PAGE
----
Moo is a great company. They are a fraction of our size but they have astutely carved out a very nice position. Vaguely we compete with each other but they are positioned very much upmarket to Vistaprint, their product offering, their packaging, their site experience is targeted to people who would traditionally be going to graphic designers. If we’re a VW, they’re Audi. We hold them in high regard. 

I wondered who you might consider a competitor, or companies you perhaps admired, not necessarily direct competitors?
Our biggest competitor is non-consumption, when people simply don’t buy the stuff we’re offering them. Secondly, there is a huge traditional industry and not just in printing, in web, in design, in photo, in apparel that whole offline offering is competition. Coming to the online space, I think there are many companies we have a lot of respect for. The people who’ve been most successful have not tried to copy someone else, they’ve tried to be unique. There’s a company in Germany called Flyer Alarm – a totally different business model to Vistaprint, but very successful. The other end of the spectrum is companies like Photobox, CeWe and Shutterfly.

I could go through the entire list of what we sell and divide it up by countries, there are a lot of companies we hold in high regard.  The Vistaprint distinction is going for scale and volume, rather than specialisation.

When you look at it you can see that almost every conceivable space is carved out. What a decade ago was a big white space, is today full of a lot of really focused competitors. 

Is a further manufacturing hub on the cards?
Our biggest hubs are in the Netherlands and Canada, and the photobook site also in the Netherlands. We recently built a facility outside of Mumbai for the Indian domestic market, and via a minority investment we have production in China.

We own about 40-45% of the Chinese company and have the option to go to majority ownership in three or four years, and ownership in a decade. 

What about South America, that’s always cited as a big growth market. Is that a market that’s interesting to you?
We aren’t in South America. You can’t do everything at once. We are in the Asian markets. Have so many things on our plate 

I read in your recent financial statements that Europe was doing less well than the US. How is Europe and the UK doing in the scheme of things?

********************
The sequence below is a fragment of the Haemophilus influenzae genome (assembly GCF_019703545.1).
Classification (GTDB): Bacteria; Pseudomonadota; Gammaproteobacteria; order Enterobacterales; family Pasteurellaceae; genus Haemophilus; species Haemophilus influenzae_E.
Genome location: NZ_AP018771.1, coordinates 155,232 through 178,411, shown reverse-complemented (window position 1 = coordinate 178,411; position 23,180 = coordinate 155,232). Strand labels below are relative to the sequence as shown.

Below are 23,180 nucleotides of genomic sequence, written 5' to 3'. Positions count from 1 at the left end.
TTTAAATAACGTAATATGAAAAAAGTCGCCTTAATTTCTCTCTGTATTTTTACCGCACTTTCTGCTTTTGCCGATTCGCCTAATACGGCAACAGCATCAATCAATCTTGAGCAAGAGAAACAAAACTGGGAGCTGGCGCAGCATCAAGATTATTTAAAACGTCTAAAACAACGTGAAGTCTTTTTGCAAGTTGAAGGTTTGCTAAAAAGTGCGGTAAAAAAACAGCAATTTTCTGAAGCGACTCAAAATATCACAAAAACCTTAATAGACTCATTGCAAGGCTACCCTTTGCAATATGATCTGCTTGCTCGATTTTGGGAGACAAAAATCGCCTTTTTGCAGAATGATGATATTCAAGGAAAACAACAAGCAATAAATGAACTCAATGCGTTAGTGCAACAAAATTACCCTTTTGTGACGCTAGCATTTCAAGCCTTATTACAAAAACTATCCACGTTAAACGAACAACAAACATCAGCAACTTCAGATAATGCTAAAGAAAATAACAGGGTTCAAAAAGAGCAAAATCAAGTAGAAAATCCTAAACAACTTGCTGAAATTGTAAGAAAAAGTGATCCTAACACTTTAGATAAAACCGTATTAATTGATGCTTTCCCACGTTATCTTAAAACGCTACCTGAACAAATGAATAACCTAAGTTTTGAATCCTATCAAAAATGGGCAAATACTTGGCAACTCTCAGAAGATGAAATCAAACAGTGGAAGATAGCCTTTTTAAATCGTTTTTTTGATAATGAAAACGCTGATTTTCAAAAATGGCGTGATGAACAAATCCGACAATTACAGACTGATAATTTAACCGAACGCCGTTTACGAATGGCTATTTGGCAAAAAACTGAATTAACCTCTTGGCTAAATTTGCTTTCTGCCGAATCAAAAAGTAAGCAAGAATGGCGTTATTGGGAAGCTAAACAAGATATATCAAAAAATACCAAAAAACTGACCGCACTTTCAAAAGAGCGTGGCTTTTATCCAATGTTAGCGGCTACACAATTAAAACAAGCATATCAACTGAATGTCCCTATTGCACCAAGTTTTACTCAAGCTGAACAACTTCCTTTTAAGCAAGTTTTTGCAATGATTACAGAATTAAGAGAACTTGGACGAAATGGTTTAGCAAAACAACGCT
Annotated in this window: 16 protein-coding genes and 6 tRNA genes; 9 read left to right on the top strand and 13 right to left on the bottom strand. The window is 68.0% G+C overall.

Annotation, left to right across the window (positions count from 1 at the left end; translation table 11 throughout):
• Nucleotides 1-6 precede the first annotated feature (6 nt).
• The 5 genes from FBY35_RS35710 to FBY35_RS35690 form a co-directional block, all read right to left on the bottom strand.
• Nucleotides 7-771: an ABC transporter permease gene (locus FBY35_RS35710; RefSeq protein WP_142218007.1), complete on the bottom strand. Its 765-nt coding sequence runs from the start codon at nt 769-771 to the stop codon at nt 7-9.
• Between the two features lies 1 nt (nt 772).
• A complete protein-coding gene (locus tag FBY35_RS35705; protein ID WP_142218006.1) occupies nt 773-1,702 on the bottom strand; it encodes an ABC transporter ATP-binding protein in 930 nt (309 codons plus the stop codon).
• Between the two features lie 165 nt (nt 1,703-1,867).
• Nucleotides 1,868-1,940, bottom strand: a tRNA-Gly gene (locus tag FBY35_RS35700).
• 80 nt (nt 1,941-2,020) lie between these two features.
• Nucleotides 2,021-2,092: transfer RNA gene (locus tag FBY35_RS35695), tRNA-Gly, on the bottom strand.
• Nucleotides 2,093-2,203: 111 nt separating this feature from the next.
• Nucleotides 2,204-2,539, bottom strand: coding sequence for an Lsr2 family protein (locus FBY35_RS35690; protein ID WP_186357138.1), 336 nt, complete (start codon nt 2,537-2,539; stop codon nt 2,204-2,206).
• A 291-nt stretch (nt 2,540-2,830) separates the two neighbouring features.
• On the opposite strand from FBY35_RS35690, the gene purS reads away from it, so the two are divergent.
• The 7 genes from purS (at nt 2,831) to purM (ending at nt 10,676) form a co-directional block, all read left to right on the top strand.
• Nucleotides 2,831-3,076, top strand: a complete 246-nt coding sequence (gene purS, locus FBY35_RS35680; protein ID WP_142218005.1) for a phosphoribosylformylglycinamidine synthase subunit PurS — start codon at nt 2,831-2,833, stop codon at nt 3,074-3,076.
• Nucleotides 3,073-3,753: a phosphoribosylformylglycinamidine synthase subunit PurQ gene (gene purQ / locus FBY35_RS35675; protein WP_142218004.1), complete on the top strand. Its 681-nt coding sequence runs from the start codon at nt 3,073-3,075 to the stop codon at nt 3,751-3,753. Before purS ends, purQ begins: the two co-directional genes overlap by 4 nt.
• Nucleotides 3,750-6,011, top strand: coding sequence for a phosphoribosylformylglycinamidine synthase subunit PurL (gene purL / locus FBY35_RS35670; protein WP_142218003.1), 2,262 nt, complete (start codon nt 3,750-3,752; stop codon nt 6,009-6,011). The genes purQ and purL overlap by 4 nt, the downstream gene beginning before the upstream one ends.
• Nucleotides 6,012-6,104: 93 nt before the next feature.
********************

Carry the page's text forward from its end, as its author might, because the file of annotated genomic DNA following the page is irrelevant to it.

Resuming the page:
We have been disappointed in our growth in Europe. We are still, as a company growing at 15% a year. In Europe it’s in the 5-10% range. So step back and people would ask "what are you complaining about". We feel that Europe can and should be an enormous market for us. It already is a very important market for us. We feel that a lot of the investments we’re making in improving our customer value proposition and marketing methodology have yet to take off as we would like. But Europe is making huge progress very quickly. 

What about customer churn? I see you’re putting a lot of work into retention marketing. How are you reducing the churn rate?
The frank description of Vistaprint is that in our first decade we were a hard-charging direct marketer, we still are a sharp direct marketer. A lot of the value proposition was built on getting extra transactions out of the customer through cross-selling and upselling, and there was less of a culture of customer-centricity.

About two years ago we made a major commitment to a cultural shift towards the customer, and that is showing up in upgrading the quality of the substrates, the packaging quality, the freephone customer support and reducing the intensity of the hard-charging direct marketing. Those things are very costly in the near-term, and our share price dropped in half the day we announced it because we said we were taking a two-to-three year, $100m hit to invest in these things. But we believe when we come out the other side in 2016 we will be fundamentally a stronger company.

In your original business plan for Vistaprint you said "there is a market need". What do you think the market needs now, or what gaps need to be filled in the future?
Back then I talked about how hard it was to get low-volume professional looking print and that is still very much at the core of what we do, although it’s moved well beyond the business card. That core belief that the little guy is under-served and poorly served is still at the core of what will drive us in the future.

What is a typical day, and how do you relax?
Relaxation is not part of the typical day... I spend most of my life on a plane or on a video conference. We have a lot of strong people on the global executive team and the global leadership group who are running the business day-to-day. I spend my time doing internal communication, working on long-term strategy and on R&D for future areas. Currently I’m spending a lot of time in China and India. Over a period my focus shifts to the next major investment area.

Do you have a favourite piece of print?
Letters from my daughter. And when I walk through the factory and see people’s photobooks, you see thousands of books that memorialise important parts of people’s lives. It’s hard to beat. 

Finally, lots of printers would love to come on a wayzgoose to Venlo to see how you do it. Can PrintWeek organise a trip?
[Laughs] Unfortunately we don’t offer those tours – sorry about that!


Sales $1.02bn (£660m)
Employees 4,100-plus
Compound annual growth target through to 2016 20%-plus 
Gross margin 65%
Number of unique customers 14.4m
Biggest production facility 51,000sqm in Windsor, Canada, handling 12m orders per year
European production facility 20,252sqm in Venlo, the Netherlands, handling 10m orders per year
Vistaprint sales target by 2016 $2bn